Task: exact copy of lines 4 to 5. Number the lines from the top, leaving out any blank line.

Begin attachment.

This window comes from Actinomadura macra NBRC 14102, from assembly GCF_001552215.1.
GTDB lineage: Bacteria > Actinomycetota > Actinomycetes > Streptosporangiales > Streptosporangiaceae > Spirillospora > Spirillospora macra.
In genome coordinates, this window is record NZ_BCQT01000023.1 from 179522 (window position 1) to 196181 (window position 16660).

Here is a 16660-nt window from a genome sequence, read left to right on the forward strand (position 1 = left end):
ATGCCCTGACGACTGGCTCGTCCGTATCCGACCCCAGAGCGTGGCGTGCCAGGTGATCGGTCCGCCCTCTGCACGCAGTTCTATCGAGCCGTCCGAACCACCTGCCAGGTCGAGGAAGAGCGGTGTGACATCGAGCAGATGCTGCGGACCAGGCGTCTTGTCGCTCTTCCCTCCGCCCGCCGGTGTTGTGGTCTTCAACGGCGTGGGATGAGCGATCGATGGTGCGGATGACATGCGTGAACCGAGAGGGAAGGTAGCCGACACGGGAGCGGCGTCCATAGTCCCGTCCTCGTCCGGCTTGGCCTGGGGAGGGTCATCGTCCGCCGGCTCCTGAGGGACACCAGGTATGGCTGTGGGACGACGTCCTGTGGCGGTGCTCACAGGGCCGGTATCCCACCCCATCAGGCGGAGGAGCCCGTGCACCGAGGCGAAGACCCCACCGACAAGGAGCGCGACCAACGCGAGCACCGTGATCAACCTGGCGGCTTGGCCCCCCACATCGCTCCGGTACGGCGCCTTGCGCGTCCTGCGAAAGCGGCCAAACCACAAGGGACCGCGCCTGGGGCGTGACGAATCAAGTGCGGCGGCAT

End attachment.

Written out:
Here is a 16660-nt window from a genome sequence, read left to right on the forward strand (position 1 = left end):
ATGCCCTGACGACTGGCTCGTCCGTATCCGACCCCAGAGCGTGGCGTGCCAGGTGATCGGTCCGCCCTCTGCACGCAGTTCTATCGAGCCGTCCGAACCACCTGCCAGGTCGAGGAAGAGCGGTGTGACATCGAGCAGATGCTGCGGACCAGGCGTCTTGTCGCTCTTCCCTCCGCCCGCCGGTGTTGTGGTCTTCAACGGCGTGGGATGAGCGATCGATGGTGCGGATGACATGCGTGAACCGAGAGGGAAGGTAGCCGACACGGGAGCGGCGTCCATAGTCCCGTCCTCGTCCGGCTTGGCCTGGGGAGGGTCATCGTCCGCCGGCTCCTGAGGGACACCAGGTATGGCTGTGGGACGACGTCCTGTGGCGGTGCTCACAGGGCCGGTATCCCACCCCATCAGGCGGAGGAGCCCGTGCACCGAGGCGAAGACCCCACCGACAAGGAGCGCGACCAACGCGAGCACCGTGATCAACCTGGCGGCTTGGCCCCCCACATCGCTCCGGTACGGCGCCTTGCGCGTCCTGCGAAAGCGGCCAAACCACAAGGGACCGCGCCTGGGGCGTGACGAATCAAGTGCGGCGGCAT